Barge Cement

    Barge cement is a solvent based rubber cement like glue. It's a great glue of leather - it works both instantly and as a contact cement, which allows you to work at your own pace. One 2 ounce tube should be more than enough to make the bag.

    Paint Brush

    You'll want a few small, cheap paint brushes around for gluing your seams. You'll never be able to use them for anything but barge cement again. You can keep using the same brush for a long time, though - the dried glue on the bristles will soften when you dip them in glue again.

    Plastic or Rawhide Mallet

    To make your seams smooth and perfect you'll need a small, soft mallet. Plastic and rawhide are both effective in the capacity, but plastic is usually easier to find.

    Wood Block

    A chunk of wood with a perfect right corner will help you make perfect corners on your bag. I'm using a well squared piece of 2x4, but any block will do (home improvement stores and craft stores are full of things that could work.) The best will be at least 2 or 3 inches in each dimension.

    Twill Tape

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    Woven cotton twill tape is used to stabilize and strengthen the seams. It also reduces the risk of stretching when you have your bag full of stuff. It should be about 1/2 inch wide.

    Sliding Adjusters

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    Rectangular findings with 3 bars are used to adjust the length of the strap. You need two of them to make a proper adjuster.

    The opening on these is about 2.5 inches wide. If you choose a different size be sure to adjust the width of the strap to match.

    Zipper

    The bag pattern uses a 9 inch zipper with a closed end. That's big enough for the wallet to easily fit through. It is somewhat visible on the finished bag so it's worth looking for something nice looking like the brass one we used. While you can, technically, shorten a zipper, they end up being less durable in the long run so it's worth trying to find the right size. If you choose to use a smaller zipper be sure to adjust the opening size before cutting and punching your leather.

    Leather Conditioner

    When you're done manipulating your leather it'll be ready for a little pampering. Going over your finished projects with a coat of leather cleaner/conditioner will help preserve your hard work and protect it from the elements. Regular treatments will prevent the leather from getting brittle and cracking over time. The best selection I've found of these products is at farm supply stores (with horsemanship supplies.) If you aren't near a farm store you'll still be able to find a nice selection in the shoe department of most stores that sell shoes.

  2. How To Buy Leather

    Buying your leather is obviously a critical part of the project.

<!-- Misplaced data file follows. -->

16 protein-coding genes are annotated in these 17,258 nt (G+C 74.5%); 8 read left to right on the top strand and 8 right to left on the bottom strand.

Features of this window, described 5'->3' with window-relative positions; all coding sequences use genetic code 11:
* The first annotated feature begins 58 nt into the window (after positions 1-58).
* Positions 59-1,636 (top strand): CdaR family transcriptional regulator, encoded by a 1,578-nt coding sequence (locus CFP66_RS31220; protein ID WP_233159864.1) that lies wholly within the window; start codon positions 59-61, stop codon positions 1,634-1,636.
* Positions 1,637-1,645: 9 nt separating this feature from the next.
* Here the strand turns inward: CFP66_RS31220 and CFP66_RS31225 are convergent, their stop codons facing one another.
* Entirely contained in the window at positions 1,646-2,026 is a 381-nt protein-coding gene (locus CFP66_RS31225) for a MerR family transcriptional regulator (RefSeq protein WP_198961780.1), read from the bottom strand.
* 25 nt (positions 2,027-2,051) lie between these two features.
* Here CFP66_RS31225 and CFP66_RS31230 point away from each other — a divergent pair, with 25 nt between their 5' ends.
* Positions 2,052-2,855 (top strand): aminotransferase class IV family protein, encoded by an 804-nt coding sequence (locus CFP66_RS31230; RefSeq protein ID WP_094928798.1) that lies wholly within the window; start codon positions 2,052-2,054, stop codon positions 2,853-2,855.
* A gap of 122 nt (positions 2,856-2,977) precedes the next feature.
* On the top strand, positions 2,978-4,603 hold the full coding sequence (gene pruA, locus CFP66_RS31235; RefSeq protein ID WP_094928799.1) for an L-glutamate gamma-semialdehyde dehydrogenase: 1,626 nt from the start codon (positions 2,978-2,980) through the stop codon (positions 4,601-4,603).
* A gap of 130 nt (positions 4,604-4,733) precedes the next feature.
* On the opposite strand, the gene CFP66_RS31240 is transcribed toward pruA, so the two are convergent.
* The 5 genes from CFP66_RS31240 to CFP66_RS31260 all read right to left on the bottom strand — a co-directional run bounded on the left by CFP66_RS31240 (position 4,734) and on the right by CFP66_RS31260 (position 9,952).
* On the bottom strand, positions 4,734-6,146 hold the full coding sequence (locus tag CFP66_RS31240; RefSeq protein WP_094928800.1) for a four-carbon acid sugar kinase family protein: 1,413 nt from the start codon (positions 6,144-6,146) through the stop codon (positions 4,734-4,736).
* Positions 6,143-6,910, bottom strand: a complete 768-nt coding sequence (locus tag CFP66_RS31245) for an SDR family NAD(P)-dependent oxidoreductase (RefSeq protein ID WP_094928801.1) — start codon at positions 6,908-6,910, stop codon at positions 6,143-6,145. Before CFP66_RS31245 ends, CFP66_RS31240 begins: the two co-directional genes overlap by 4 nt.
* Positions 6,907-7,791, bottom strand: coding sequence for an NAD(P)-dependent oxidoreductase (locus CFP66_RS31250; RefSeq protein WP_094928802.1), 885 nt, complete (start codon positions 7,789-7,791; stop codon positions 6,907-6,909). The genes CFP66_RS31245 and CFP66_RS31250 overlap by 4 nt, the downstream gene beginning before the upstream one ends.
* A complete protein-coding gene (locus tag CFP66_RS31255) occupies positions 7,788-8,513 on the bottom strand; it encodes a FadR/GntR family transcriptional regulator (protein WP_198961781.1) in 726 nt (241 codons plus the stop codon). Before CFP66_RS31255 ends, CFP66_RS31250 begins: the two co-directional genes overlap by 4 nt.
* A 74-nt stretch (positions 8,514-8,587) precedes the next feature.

For the wallet you need about 2 square feet.

    For the bag you need about 14 square feet, and that piece has to be more than 5 feet long on one side to accommodate the long strap.

    To make a matched wallet and bag set, a half cow hide will be large enough in most cases. 

    For your first leather projects, I would highly recommend using cow hide. It's a durable kind of leather that will take a lot of abuse and not punish you too much for any mistakes. It's also the most widely available (at least in the US.) After you gain some experience you'll be able to move on to other kinds of leather easily.

     

    Chrome Tanned vs. Vegetable Tanned

    The leather type to use for this kind of work is chrome tanned leather. It is flexible, water resistant, and is available in a huge range of colors and textures that are a permanent finish on the surface. You can find it as top-grain or corrected-grain, though most suppliers don't make much use of those terms. Top-grain is leather that has just been sanded/polished to improve the surface, while corrected-grain is impressed with a texture that might look like ordinary cowhide, or might be designed to look like another kind of leather (ostrich, alligator, etc.) 

    Don't use vegetable tanned leather. Vegetable tanned leather is commonly available in leatherworking stores/departments and is the kind you would use for tooling. It requires a lot more work to finish and is less flexible than chrome tanned. It's not a good choice for this project.

    Note: Chrome tanned leather is often referred to simply as "leather" while vegetable tanned leather is called "tooling leather."  If the leather you are looking at is not a light brown "cowboy in a western" color and is kind of glossy or has another interesting finish you've probably found the right stuff.

     

    Leather Weights

    My preferred weight of leather for bag and wallet making is 5 ounce/2 millimeters. It's thick enough to be strong and resist stretching, but not so thick that you can't form plain seams and clean corners with it.